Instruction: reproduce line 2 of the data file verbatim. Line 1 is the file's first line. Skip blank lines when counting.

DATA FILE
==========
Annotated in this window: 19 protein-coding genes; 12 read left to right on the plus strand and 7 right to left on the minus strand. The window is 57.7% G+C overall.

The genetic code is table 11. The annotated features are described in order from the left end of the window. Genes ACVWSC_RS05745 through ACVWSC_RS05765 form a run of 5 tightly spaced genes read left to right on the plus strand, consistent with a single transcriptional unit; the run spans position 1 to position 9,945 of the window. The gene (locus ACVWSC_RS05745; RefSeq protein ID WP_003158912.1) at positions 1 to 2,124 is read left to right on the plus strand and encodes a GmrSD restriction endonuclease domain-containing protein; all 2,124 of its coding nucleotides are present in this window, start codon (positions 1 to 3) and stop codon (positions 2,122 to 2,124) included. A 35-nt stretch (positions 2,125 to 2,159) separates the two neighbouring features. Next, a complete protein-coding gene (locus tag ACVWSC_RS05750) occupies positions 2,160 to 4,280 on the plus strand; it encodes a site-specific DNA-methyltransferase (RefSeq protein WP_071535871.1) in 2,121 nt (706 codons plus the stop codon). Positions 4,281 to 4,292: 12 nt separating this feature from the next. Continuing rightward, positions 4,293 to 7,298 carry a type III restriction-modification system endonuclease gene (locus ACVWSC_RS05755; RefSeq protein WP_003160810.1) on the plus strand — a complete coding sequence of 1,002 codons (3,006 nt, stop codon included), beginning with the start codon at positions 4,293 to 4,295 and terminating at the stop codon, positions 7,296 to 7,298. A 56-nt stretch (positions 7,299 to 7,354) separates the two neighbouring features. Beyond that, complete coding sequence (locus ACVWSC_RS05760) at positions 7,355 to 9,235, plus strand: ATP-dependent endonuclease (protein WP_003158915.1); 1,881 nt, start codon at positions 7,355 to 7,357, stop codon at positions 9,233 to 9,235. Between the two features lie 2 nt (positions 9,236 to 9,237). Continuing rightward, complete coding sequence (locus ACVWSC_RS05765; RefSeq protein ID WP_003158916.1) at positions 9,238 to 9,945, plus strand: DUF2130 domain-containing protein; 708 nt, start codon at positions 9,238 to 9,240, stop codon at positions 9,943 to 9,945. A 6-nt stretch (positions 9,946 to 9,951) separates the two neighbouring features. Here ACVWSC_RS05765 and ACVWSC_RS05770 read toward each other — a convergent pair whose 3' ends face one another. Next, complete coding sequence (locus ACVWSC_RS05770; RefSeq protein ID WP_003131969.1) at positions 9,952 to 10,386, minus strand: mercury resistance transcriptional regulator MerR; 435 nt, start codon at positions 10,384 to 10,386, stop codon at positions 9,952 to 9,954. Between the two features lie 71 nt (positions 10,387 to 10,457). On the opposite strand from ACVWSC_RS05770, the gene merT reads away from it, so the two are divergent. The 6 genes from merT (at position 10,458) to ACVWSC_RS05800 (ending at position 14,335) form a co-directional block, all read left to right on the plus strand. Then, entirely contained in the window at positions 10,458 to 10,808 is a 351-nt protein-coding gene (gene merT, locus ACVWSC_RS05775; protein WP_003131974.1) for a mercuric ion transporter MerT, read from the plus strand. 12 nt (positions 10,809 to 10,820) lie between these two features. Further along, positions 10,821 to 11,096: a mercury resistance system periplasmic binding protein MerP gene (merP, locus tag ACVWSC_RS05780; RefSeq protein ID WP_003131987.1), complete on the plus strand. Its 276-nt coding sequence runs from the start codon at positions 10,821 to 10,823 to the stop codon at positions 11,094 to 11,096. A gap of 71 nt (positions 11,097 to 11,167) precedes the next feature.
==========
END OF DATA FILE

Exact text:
The genetic code is table 11. The annotated features are described in order from the left end of the window. Genes ACVWSC_RS05745 through ACVWSC_RS05765 form a run of 5 tightly spaced genes read left to right on the plus strand, consistent with a single transcriptional unit; the run spans position 1 to position 9,945 of the window. The gene (locus ACVWSC_RS05745; RefSeq protein ID WP_003158912.1) at positions 1 to 2,124 is read left to right on the plus strand and encodes a GmrSD restriction endonuclease domain-containing protein; all 2,124 of its coding nucleotides are present in this window, start codon (positions 1 to 3) and stop codon (positions 2,122 to 2,124) included. A 35-nt stretch (positions 2,125 to 2,159) separates the two neighbouring features. Next, a complete protein-coding gene (locus tag ACVWSC_RS05750) occupies positions 2,160 to 4,280 on the plus strand; it encodes a site-specific DNA-methyltransferase (RefSeq protein WP_071535871.1) in 2,121 nt (706 codons plus the stop codon). Positions 4,281 to 4,292: 12 nt separating this feature from the next. Continuing rightward, positions 4,293 to 7,298 carry a type III restriction-modification system endonuclease gene (locus ACVWSC_RS05755; RefSeq protein WP_003160810.1) on the plus strand — a complete coding sequence of 1,002 codons (3,006 nt, stop codon included), beginning with the start codon at positions 4,293 to 4,295 and terminating at the stop codon, positions 7,296 to 7,298. A 56-nt stretch (positions 7,299 to 7,354) separates the two neighbouring features. Beyond that, complete coding sequence (locus ACVWSC_RS05760) at positions 7,355 to 9,235, plus strand: ATP-dependent endonuclease (protein WP_003158915.1); 1,881 nt, start codon at positions 7,355 to 7,357, stop codon at positions 9,233 to 9,235. Between the two features lie 2 nt (positions 9,236 to 9,237). Continuing rightward, complete coding sequence (locus ACVWSC_RS05765; RefSeq protein ID WP_003158916.1) at positions 9,238 to 9,945, plus strand: DUF2130 domain-containing protein; 708 nt, start codon at positions 9,238 to 9,240, stop codon at positions 9,943 to 9,945. A 6-nt stretch (positions 9,946 to 9,951) separates the two neighbouring features. Here ACVWSC_RS05765 and ACVWSC_RS05770 read toward each other — a convergent pair whose 3' ends face one another. Next, complete coding sequence (locus ACVWSC_RS05770; RefSeq protein ID WP_003131969.1) at positions 9,952 to 10,386, minus strand: mercury resistance transcriptional regulator MerR; 435 nt, start codon at positions 10,384 to 10,386, stop codon at positions 9,952 to 9,954. Between the two features lie 71 nt (positions 10,387 to 10,457). On the opposite strand from ACVWSC_RS05770, the gene merT reads away from it, so the two are divergent. The 6 genes from merT (at position 10,458) to ACVWSC_RS05800 (ending at position 14,335) form a co-directional block, all read left to right on the plus strand. Then, entirely contained in the window at positions 10,458 to 10,808 is a 351-nt protein-coding gene (gene merT, locus ACVWSC_RS05775; protein WP_003131974.1) for a mercuric ion transporter MerT, read from the plus strand. 12 nt (positions 10,809 to 10,820) lie between these two features. Further along, positions 10,821 to 11,096: a mercury resistance system periplasmic binding protein MerP gene (merP, locus tag ACVWSC_RS05780; RefSeq protein ID WP_003131987.1), complete on the plus strand. Its 276-nt coding sequence runs from the start codon at positions 10,821 to 10,823 to the stop codon at positions 11,094 to 11,096. A gap of 71 nt (positions 11,097 to 11,167) precedes the next feature.